Summary: Harry’s not quite sure how he ended up in love with Draco Malfoy.
Fandom: Harry Potter
Warnings: slash, AUish
Original Story: No Surprises by justholdstill
Harry is only here because Malfoy Manor is the last place in the world where anyone would think to look for him. He thinks at first that it is the last place in the world he wants to be, but that’s before weeks of warm summer days spent roaming the estate: lawns primly manicured by house elves, gardens cluttered with the riotous growth typical of a true English garden, two private lakes, all sorts of arcane enchantments that come of a place long inhabited by wizards. The albino peacocks Harry could do without; their ear-splitting calls echo over the grounds early in the morning, and even Narcissa acquires a deeper sneer than usual if they disturb breakfast on the terrace.
Evenings, though, the peacocks are quiet. Everything on the grounds is quiet and still, and the silence makes the sounds that escape Draco seem dangerously loud. Harry knows there is no one around to hear, but it makes him nervous, stirs tension in his belly that gallops around with all the other feelings and sensations that are really too strange to process. Strange to be kneeling in the dirt beside the little fountain in the south garden, wedged between Draco’s legs where he sits on the fountain’s lip. This is new to Harry. Strange taste, strange smell, warm and earthy and salty. His jaw aches, and Harry catalogues that little discomfort with the crick in his neck and the uncomfortable tightness of his own pants, still firmly buttoned. He thinks about reaching down to touch himself, but his hands are gripping the cool stone of the fountain’s edge, and he doesn’t want to lose his balance, especially not now when Draco’s noises are getting louder, his breath coming faster. His hand ghosts over the back of Harry’s head as if seeking to grab hold but not quite daring it.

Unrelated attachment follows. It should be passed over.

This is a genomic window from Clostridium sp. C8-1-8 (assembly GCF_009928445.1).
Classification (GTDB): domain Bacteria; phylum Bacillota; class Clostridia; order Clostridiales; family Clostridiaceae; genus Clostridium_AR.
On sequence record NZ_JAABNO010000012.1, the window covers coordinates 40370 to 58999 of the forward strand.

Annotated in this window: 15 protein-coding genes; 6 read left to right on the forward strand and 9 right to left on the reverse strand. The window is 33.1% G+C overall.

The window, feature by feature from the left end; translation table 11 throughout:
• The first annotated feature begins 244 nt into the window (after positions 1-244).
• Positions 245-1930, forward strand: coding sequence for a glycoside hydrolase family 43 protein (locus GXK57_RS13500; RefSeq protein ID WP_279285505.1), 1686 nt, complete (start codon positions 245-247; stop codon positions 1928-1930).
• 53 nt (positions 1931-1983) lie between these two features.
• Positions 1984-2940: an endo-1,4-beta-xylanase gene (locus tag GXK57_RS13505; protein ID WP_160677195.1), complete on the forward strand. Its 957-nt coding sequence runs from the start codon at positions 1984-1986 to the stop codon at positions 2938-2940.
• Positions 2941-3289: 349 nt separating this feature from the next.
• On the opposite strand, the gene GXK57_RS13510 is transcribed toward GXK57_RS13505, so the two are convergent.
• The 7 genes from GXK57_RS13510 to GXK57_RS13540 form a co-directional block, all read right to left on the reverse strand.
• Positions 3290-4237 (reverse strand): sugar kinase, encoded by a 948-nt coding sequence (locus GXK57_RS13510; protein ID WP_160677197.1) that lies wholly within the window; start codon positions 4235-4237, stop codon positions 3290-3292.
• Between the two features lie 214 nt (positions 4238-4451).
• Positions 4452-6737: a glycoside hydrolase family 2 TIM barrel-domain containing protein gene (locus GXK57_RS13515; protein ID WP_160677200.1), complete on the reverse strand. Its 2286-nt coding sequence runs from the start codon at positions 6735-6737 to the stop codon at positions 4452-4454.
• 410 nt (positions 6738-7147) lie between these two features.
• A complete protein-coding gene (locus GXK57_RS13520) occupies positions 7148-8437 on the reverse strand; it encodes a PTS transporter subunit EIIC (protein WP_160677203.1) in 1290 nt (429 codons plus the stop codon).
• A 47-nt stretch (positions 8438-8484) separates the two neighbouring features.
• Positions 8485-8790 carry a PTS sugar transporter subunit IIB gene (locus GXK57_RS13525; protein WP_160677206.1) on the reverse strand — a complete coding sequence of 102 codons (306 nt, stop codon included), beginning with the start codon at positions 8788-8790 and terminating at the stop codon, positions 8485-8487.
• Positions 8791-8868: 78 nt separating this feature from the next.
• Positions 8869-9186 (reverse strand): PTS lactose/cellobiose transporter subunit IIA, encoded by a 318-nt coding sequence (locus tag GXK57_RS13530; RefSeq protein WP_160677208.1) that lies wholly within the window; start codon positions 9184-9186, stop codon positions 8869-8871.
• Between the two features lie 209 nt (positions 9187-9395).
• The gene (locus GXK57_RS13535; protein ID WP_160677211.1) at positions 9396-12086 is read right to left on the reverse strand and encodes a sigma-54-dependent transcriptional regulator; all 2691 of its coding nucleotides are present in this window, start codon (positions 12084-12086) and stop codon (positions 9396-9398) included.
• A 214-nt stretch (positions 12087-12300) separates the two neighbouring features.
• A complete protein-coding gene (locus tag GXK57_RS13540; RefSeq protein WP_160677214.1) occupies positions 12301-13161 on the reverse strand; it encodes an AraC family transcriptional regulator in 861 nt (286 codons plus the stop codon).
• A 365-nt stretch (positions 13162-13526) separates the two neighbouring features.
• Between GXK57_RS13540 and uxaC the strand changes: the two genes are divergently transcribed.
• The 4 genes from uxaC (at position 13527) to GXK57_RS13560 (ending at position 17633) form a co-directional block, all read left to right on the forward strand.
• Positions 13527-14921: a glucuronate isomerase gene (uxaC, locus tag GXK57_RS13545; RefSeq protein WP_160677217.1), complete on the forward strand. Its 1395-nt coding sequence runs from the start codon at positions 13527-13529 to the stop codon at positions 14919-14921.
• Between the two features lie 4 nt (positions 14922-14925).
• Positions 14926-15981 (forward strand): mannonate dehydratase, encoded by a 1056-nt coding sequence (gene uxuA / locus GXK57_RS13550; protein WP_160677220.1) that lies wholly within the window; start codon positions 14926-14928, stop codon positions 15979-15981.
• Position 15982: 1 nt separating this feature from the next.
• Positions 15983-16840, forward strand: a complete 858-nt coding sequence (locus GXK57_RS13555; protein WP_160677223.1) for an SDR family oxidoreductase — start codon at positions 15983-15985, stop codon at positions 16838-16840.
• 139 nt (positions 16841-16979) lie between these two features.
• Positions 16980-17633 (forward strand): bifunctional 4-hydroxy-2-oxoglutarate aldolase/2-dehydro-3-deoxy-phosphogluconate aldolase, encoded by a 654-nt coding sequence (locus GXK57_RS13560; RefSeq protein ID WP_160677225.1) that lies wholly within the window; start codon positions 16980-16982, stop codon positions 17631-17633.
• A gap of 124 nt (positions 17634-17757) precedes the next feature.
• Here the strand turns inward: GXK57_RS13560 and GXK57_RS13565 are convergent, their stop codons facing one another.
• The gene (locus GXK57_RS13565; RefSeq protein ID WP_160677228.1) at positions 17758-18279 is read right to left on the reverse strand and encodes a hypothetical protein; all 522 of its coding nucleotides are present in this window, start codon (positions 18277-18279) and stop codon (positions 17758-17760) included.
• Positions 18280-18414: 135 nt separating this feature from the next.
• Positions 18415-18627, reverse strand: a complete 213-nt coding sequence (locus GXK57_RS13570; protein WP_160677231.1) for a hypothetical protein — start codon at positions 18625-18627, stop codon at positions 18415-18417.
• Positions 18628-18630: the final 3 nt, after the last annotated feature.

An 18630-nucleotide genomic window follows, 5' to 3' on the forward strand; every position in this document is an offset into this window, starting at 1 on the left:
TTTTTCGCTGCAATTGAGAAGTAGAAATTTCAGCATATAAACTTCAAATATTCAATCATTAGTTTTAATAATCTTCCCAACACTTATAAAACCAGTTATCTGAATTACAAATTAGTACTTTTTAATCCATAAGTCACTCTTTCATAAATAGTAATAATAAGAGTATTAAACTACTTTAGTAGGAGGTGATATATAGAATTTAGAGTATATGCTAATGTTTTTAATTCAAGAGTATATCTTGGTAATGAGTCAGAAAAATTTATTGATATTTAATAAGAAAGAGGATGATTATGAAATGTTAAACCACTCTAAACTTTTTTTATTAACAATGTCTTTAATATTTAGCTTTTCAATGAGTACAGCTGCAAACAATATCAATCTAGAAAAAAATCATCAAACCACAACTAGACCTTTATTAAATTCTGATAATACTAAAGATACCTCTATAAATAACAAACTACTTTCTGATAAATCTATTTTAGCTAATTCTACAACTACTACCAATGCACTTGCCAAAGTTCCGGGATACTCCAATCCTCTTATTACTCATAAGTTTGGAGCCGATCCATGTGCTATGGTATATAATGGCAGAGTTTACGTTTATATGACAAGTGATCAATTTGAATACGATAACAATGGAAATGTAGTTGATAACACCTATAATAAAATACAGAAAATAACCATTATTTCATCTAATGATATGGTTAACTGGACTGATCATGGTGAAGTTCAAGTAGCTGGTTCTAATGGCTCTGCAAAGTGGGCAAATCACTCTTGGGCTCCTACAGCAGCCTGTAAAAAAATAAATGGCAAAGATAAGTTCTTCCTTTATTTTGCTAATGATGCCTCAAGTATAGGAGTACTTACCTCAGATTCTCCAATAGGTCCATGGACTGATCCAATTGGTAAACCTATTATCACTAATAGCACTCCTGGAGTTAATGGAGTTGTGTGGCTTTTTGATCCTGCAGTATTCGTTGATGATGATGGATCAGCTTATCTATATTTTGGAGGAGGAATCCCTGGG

Draco makes a pained little sound, and then Harry feels warmth at the back of his throat. He pulls away, spits onto the dirt. Draco’s hand is squeezing Harry’s shoulder as his breath begins to slow. He doesn’t make eye contact, and after a moment Harry gets up, brushing off Draco’s hand, and leaves the garden.
He’s half-way to the house before Draco overtakes him and pulls him back behind the yew bushes to return the favor.